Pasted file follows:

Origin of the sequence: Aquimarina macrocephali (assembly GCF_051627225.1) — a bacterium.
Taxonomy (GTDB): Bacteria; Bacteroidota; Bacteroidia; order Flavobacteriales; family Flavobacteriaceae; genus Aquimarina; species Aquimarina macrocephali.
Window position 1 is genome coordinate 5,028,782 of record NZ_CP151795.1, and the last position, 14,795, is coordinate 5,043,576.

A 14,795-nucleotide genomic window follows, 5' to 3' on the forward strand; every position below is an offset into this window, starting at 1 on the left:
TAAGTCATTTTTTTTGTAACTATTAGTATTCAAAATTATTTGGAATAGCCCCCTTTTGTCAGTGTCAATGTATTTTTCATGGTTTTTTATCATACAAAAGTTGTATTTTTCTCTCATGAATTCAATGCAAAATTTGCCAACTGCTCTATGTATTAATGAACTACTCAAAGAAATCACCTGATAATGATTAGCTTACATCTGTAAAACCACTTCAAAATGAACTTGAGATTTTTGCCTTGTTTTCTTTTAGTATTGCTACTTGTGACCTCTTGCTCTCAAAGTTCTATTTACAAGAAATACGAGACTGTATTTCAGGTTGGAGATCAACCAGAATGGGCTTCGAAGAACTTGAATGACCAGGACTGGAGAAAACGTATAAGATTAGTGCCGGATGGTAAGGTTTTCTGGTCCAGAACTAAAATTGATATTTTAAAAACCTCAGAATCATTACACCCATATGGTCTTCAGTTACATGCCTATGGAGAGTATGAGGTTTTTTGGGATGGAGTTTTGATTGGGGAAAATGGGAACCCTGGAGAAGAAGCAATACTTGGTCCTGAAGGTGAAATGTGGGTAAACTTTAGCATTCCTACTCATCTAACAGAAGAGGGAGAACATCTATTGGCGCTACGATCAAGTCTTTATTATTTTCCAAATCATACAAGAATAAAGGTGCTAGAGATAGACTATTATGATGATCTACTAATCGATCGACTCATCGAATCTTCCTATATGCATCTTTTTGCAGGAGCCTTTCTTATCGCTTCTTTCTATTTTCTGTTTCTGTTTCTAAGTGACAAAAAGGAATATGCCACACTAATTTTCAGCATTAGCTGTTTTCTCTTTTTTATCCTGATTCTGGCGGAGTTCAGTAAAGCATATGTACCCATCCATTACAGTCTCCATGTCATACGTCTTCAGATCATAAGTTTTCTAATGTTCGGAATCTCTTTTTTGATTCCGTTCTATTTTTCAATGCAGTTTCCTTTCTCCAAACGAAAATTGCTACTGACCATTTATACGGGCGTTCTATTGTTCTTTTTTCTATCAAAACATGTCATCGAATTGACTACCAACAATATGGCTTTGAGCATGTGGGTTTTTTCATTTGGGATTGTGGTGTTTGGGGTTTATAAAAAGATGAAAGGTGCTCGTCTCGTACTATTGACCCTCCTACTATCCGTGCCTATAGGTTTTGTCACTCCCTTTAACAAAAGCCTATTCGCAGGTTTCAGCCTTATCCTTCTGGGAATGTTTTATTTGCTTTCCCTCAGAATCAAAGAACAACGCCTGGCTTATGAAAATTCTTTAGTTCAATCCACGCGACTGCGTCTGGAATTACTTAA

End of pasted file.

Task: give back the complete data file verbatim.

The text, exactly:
Origin of the sequence: Aquimarina macrocephali (assembly GCF_051627225.1) — a bacterium.
Taxonomy (GTDB): Bacteria; Bacteroidota; Bacteroidia; order Flavobacteriales; family Flavobacteriaceae; genus Aquimarina; species Aquimarina macrocephali.
Window position 1 is genome coordinate 5,028,782 of record NZ_CP151795.1, and the last position, 14,795, is coordinate 5,043,576.

A 14,795-nucleotide genomic window follows, 5' to 3' on the forward strand; every position below is an offset into this window, starting at 1 on the left:
TAAGTCATTTTTTTTGTAACTATTAGTATTCAAAATTATTTGGAATAGCCCCCTTTTGTCAGTGTCAATGTATTTTTCATGGTTTTTTATCATACAAAAGTTGTATTTTTCTCTCATGAATTCAATGCAAAATTTGCCAACTGCTCTATGTATTAATGAACTACTCAAAGAAATCACCTGATAATGATTAGCTTACATCTGTAAAACCACTTCAAAATGAACTTGAGATTTTTGCCTTGTTTTCTTTTAGTATTGCTACTTGTGACCTCTTGCTCTCAAAGTTCTATTTACAAGAAATACGAGACTGTATTTCAGGTTGGAGATCAACCAGAATGGGCTTCGAAGAACTTGAATGACCAGGACTGGAGAAAACGTATAAGATTAGTGCCGGATGGTAAGGTTTTCTGGTCCAGAACTAAAATTGATATTTTAAAAACCTCAGAATCATTACACCCATATGGTCTTCAGTTACATGCCTATGGAGAGTATGAGGTTTTTTGGGATGGAGTTTTGATTGGGGAAAATGGGAACCCTGGAGAAGAAGCAATACTTGGTCCTGAAGGTGAAATGTGGGTAAACTTTAGCATTCCTACTCATCTAACAGAAGAGGGAGAACATCTATTGGCGCTACGATCAAGTCTTTATTATTTTCCAAATCATACAAGAATAAAGGTGCTAGAGATAGACTATTATGATGATCTACTAATCGATCGACTCATCGAATCTTCCTATATGCATCTTTTTGCAGGAGCCTTTCTTATCGCTTCTTTCTATTTTCTGTTTCTGTTTCTAAGTGACAAAAAGGAATATGCCACACTAATTTTCAGCATTAGCTGTTTTCTCTTTTTTATCCTGATTCTGGCGGAGTTCAGTAAAGCATATGTACCCATCCATTACAGTCTCCATGTCATACGTCTTCAGATCATAAGTTTTCTAATGTTCGGAATCTCTTTTTTGATTCCGTTCTATTTTTCAATGCAGTTTCCTTTCTCCAAACGAAAATTGCTACTGACCATTTATACGGGCGTTCTATTGTTCTTTTTTCTATCAAAACATGTCATCGAATTGACTACCAACAATATGGCTTTGAGCATGTGGGTTTTTTCATTTGGGATTGTGGTGTTTGGGGTTTATAAAAAGATGAAAGGTGCTCGTCTCGTACTATTGACCCTCCTACTATCCGTGCCTATAGGTTTTGTCACTCCCTTTAACAAAAGCCTATTCGCAGGTTTCAGCCTTATCCTTCTGGGAATGTTTTATTTGCTTTCCCTCAGAATCAAAGAACAACGCCTGGCTTATGAAAATTCTTTAGTTCAATCCACGCGACTGCGTCTGGAATTACTTAA